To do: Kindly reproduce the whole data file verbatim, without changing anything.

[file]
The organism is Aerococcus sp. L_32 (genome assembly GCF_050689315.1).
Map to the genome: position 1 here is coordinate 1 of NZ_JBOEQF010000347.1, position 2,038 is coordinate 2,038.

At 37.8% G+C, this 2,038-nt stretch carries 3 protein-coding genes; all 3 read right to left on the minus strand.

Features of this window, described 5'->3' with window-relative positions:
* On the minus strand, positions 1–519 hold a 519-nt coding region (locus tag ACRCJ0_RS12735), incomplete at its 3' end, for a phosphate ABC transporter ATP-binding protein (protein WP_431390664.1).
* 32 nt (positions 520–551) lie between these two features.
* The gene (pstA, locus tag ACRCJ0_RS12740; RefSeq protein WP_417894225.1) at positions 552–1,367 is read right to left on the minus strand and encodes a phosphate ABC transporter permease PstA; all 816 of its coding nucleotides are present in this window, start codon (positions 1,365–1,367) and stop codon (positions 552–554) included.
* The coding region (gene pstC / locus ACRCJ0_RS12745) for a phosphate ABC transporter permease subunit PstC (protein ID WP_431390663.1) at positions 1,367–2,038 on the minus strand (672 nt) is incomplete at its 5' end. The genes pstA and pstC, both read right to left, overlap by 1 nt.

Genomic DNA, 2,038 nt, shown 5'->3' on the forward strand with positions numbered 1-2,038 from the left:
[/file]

The organism is Aerococcus sp. L_32 (genome assembly GCF_050689315.1).
Map to the genome: position 1 here is coordinate 1 of NZ_JBOEQF010000347.1, position 2,038 is coordinate 2,038.

At 37.8% G+C, this 2,038-nt stretch carries 3 protein-coding genes; all 3 read right to left on the minus strand.

Features of this window, described 5'->3' with window-relative positions:
* On the minus strand, positions 1–519 hold a 519-nt coding region (locus tag ACRCJ0_RS12735), incomplete at its 3' end, for a phosphate ABC transporter ATP-binding protein (protein WP_431390664.1).
* 32 nt (positions 520–551) lie between these two features.
* The gene (pstA, locus tag ACRCJ0_RS12740; RefSeq protein WP_417894225.1) at positions 552–1,367 is read right to left on the minus strand and encodes a phosphate ABC transporter permease PstA; all 816 of its coding nucleotides are present in this window, start codon (positions 1,365–1,367) and stop codon (positions 552–554) included.
* The coding region (gene pstC / locus ACRCJ0_RS12745) for a phosphate ABC transporter permease subunit PstC (protein ID WP_431390663.1) at positions 1,367–2,038 on the minus strand (672 nt) is incomplete at its 5' end. The genes pstA and pstC, both read right to left, overlap by 1 nt.

Genomic DNA, 2,038 nt, shown 5'->3' on the forward strand with positions numbered 1-2,038 from the left: